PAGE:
Creating New Vaccines When A Virus Mutates

One way that viruses become difficult to kill is through mutation. The host of different viruses that cause the flu, for example, mutate rapidly. Their genetic material and their protein coats will soon be different enough to hoodwink the immune system.

Take a look at the protein surface in the picture above. These protein surfaces continuously change when a virus mutates, and when this happens, our bodies can’t remember if they’ve fought with this particular virus or not. Therefore, the vaccine that worked so well last year won’t work the next time around.

Every year, scientists must create a new vaccine for newly identified strains of flu viruses.

The human immunodeficiency virus (HIV), which causes the disease AIDS, has posed an as yet insurmountable challenge for vaccine designers. The virus infects immune cells, our defenders against disease. With our immune system out of commission from the virus, it becomes difficult to find a vaccine to fight itself. And then, once the HIV virus starts to replicate, it’s difficult to distinguish a healthy cell from an infected one. How do you expect to kill something like that?

HIV is one extreme case of the viral world, but it reveals just how complicated it is to deal with viruses. Scientists have been searching for an answer to this same questions for many years. There have been numerous experiments and theories concerning the best way to handle viral infections, but not a single solution that works every time.

Virus-like nano particles are being used to treat virus diseases like RSV. Credit:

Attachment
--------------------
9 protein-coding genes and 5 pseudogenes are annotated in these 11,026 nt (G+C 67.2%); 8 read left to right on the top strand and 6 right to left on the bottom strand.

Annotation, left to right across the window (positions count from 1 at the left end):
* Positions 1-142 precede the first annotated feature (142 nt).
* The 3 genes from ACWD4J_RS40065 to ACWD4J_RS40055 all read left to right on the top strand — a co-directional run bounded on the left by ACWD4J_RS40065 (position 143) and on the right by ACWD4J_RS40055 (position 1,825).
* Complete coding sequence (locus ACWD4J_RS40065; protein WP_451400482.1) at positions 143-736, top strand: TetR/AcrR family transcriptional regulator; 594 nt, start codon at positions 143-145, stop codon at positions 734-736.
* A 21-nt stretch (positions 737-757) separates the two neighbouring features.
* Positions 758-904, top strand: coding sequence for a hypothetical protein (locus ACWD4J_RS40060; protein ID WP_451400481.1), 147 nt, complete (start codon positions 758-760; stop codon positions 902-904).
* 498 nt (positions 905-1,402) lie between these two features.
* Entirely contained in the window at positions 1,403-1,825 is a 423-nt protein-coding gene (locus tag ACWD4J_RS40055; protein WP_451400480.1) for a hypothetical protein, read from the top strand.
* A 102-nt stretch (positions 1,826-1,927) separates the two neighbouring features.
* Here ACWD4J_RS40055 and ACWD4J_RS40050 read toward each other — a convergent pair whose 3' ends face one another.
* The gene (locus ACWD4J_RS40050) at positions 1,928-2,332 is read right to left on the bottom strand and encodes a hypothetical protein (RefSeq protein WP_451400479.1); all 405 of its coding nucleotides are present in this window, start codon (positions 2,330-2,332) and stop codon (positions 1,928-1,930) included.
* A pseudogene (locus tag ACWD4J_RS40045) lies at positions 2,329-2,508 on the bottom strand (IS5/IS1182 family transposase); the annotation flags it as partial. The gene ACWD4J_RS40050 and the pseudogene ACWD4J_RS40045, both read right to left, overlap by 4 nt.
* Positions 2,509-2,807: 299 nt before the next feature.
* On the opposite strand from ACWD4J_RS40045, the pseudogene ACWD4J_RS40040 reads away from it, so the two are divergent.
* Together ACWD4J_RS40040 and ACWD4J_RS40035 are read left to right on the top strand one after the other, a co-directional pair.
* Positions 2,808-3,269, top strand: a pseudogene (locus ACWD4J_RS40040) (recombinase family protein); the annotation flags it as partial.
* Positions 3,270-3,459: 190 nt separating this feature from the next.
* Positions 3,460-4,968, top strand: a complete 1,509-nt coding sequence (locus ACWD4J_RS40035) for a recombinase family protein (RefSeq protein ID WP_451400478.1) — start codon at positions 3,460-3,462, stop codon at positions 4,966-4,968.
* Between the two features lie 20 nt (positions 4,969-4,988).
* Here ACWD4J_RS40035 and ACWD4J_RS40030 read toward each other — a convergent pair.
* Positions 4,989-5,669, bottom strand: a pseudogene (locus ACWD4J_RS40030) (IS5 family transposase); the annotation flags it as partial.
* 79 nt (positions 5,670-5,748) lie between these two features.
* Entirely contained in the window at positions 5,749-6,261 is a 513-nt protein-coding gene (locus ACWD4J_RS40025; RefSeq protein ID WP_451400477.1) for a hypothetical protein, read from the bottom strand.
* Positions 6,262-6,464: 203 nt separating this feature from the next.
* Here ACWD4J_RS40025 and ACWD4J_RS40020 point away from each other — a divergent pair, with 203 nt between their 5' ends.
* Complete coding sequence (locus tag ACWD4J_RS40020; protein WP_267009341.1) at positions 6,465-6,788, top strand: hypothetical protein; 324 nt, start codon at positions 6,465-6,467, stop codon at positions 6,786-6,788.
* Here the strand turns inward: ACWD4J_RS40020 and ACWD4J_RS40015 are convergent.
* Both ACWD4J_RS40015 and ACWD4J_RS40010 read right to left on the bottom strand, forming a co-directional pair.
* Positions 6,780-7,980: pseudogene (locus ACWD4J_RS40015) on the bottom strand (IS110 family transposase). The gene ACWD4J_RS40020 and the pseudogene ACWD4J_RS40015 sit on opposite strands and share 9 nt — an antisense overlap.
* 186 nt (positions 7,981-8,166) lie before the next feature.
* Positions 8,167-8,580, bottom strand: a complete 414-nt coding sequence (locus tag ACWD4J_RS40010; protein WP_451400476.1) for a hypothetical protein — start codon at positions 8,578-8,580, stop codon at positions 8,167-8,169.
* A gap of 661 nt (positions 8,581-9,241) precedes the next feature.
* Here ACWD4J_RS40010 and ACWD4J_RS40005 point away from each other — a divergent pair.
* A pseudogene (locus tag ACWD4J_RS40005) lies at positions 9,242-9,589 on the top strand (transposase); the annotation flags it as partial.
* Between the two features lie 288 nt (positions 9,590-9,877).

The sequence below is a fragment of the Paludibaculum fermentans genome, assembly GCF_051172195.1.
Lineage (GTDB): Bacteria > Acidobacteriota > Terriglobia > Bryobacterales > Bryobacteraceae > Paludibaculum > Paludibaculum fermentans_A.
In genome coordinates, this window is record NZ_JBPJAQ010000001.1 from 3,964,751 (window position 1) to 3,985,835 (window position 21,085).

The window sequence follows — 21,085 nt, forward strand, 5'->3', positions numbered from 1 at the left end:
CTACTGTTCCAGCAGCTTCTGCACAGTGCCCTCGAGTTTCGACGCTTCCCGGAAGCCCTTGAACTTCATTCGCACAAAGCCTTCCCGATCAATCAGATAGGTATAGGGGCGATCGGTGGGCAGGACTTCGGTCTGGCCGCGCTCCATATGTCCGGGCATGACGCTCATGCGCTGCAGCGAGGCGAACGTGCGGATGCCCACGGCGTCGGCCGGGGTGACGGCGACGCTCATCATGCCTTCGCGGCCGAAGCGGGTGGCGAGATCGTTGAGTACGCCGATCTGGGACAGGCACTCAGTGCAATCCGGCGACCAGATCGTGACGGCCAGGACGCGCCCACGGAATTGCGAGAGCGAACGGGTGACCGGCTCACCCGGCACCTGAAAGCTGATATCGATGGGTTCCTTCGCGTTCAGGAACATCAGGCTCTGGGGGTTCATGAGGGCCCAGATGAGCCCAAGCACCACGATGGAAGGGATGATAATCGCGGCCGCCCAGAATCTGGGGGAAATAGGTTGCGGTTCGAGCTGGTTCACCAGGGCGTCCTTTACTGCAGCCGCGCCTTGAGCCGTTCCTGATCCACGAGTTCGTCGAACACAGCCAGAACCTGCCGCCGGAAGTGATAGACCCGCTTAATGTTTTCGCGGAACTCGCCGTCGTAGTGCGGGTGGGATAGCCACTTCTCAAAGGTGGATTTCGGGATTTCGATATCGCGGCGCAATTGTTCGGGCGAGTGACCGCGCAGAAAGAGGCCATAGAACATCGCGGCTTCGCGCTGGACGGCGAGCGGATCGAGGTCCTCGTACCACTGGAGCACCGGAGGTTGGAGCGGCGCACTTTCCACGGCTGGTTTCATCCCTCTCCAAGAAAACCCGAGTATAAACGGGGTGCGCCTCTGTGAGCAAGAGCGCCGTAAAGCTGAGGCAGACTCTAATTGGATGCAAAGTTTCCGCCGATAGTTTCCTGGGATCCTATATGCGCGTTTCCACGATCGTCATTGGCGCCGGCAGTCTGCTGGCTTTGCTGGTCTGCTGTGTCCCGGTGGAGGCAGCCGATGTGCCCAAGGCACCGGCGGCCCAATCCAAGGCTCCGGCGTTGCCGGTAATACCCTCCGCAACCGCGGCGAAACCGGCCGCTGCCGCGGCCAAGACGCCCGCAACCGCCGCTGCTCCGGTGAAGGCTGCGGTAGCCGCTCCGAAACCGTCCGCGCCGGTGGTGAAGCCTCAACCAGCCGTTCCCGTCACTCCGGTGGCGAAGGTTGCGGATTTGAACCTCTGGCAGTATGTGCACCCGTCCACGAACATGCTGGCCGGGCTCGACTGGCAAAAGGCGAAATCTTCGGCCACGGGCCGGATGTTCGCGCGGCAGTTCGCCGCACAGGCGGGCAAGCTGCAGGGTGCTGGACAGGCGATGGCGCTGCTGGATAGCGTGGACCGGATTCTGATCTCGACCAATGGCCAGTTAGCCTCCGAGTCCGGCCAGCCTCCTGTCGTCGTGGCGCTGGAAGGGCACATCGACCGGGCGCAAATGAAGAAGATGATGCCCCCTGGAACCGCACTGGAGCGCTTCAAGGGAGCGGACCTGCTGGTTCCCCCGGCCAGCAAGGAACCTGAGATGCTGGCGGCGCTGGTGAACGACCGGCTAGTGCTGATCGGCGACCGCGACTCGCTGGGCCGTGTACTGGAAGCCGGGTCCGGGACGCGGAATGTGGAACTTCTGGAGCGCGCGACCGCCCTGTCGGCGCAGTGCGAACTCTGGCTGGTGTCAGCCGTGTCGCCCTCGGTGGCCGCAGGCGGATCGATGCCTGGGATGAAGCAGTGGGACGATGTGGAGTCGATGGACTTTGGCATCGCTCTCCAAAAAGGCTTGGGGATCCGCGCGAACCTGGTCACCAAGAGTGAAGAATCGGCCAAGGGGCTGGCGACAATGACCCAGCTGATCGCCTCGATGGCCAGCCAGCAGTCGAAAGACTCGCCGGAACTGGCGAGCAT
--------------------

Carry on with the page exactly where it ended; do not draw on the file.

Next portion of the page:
Virus-like nano particles are being used to treat virus diseases like RSV. Credit:

This issue even involves nanotechnology, which seems to be all the rage this century! Vaccine developers are now using nanoparticles to specifically target viruses. In 2020, a paper published in the journal Science looked at the immune response to a nanoparticle vaccine against respiratory syncytial virus.

Also Read: How Does Our Body Fight Viruses?

Mechanical Shaking Of Viruses Helps In Killing Viruses

One such experiment involves the mechanical shaking of viruses using resonating frequencies with the help of a laser. The capsid (or envelope) acts as a shell for the virus. If the shell gets damaged, the virus becomes inactivated. Basically, it’s like pushing a child on a swing, but it’s rather difficult to estimate how much push is required to get the virus shaking. This method work great in labs studying the viruses, but it isn’t feasible as a viable medical therapy… yet.

Frequencies are being used to destroy or inactivate viruses. Although in practice, these experiments have yet to carried out on infected human cells. Credit:
Frequencies are being used to destroy or inactivate viruses. However, in practice, these experiments have yet to be carried out on infected human cells. (Photo Credit:

UV Light And Rhodium-Based Compounds Kill Viruses